How do you improve on the 40-year-old design we call the mouse that has,
together with the keyboard, become the default tool for computer
interaction? Patrick Baudisch of Microsoft Research and the Hasso
Plattner Institute in Potsdam, Germany, has an answer.
The user no longer needs a flat surface to put the mouse on. Instead,
they massage the sock with one hand to rotate the mouse which is free to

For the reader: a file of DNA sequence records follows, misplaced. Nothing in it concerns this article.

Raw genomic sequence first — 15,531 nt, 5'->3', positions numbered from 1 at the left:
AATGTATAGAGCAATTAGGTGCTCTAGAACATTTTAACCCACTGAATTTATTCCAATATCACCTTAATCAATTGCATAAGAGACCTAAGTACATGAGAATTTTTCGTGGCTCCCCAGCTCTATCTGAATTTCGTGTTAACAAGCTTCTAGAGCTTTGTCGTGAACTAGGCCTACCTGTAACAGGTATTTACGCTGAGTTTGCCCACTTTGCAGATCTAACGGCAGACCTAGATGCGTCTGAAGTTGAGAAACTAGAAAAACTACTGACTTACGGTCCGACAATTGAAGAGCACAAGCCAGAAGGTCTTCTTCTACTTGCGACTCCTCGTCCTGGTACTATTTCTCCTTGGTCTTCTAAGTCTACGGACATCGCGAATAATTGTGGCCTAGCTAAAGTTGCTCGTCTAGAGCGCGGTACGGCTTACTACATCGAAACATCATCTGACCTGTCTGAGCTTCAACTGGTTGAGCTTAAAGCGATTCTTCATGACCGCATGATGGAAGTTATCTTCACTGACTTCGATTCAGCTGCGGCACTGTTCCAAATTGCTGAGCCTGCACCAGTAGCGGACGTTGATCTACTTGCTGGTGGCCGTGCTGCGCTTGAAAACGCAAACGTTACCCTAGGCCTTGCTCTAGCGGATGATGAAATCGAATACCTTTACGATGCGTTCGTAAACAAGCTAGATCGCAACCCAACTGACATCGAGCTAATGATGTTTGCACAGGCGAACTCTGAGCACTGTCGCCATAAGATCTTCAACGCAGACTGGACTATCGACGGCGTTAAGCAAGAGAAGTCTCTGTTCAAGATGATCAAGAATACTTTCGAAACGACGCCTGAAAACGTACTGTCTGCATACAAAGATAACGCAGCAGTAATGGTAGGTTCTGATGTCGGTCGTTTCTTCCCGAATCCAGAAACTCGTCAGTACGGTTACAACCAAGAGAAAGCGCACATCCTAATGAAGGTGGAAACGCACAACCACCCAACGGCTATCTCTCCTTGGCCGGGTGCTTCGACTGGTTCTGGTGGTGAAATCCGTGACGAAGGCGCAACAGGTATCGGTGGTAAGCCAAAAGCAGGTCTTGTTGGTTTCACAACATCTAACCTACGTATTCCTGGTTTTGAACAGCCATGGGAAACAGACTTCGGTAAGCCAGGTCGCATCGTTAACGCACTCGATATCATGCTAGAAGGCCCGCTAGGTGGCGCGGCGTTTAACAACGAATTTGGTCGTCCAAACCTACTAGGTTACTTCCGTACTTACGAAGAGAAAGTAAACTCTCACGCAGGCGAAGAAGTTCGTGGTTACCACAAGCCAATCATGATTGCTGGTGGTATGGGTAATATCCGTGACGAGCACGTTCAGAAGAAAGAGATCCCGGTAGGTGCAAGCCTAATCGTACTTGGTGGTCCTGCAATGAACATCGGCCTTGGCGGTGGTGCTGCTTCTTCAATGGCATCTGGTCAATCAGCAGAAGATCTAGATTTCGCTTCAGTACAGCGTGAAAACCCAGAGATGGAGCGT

move inside while the material remains stationary. The mouse movement is
rather like a bar of wet soap rotating in your hand.
The mouse's laser detects the motion of the sock going by, just as it
would a passing mouse pad, and translate what it sees into onscreen
action. Baudisch designed the
"soap" mouse in 2006, and has since gone onto other computer-human
interaction projects including lucidTouch and, as reported last week,